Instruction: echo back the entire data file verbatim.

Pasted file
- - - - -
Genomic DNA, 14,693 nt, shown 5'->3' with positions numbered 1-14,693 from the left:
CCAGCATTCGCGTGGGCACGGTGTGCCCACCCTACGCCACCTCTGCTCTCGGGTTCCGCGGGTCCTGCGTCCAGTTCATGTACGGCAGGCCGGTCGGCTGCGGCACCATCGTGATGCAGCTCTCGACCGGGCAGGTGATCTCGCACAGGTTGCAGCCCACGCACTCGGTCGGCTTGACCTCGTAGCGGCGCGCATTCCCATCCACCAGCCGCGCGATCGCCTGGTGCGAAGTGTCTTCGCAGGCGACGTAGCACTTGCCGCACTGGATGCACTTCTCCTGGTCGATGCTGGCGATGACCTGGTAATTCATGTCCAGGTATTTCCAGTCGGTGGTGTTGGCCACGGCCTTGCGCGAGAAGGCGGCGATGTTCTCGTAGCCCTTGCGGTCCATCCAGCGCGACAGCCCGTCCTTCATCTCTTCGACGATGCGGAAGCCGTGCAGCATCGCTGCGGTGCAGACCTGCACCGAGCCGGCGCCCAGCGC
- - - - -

Genomic DNA, 14,693 nt, shown 5'->3' with positions numbered 1-14,693 from the left:
CCAGCATTCGCGTGGGCACGGTGTGCCCACCCTACGCCACCTCTGCTCTCGGGTTCCGCGGGTCCTGCGTCCAGTTCATGTACGGCAGGCCGGTCGGCTGCGGCACCATCGTGATGCAGCTCTCGACCGGGCAGGTGATCTCGCACAGGTTGCAGCCCACGCACTCGGTCGGCTTGACCTCGTAGCGGCGCGCATTCCCATCCACCAGCCGCGCGATCGCCTGGTGCGAAGTGTCTTCGCAGGCGACGTAGCACTTGCCGCACTGGATGCACTTCTCCTGGTCGATGCTGGCGATGACCTGGTAATTCATGTCCAGGTATTTCCAGTCGGTGGTGTTGGCCACGGCCTTGCGCGAGAAGGCGGCGATGTTCTCGTAGCCCTTGCGGTCCATCCAGCGCGACAGCCCGTCCTTCATCTCTTCGACGATGCGGAAGCCGTGCAGCATCGCTGCGGTGCAGACCTGCACCGAGCCGGCGCCCAGCGC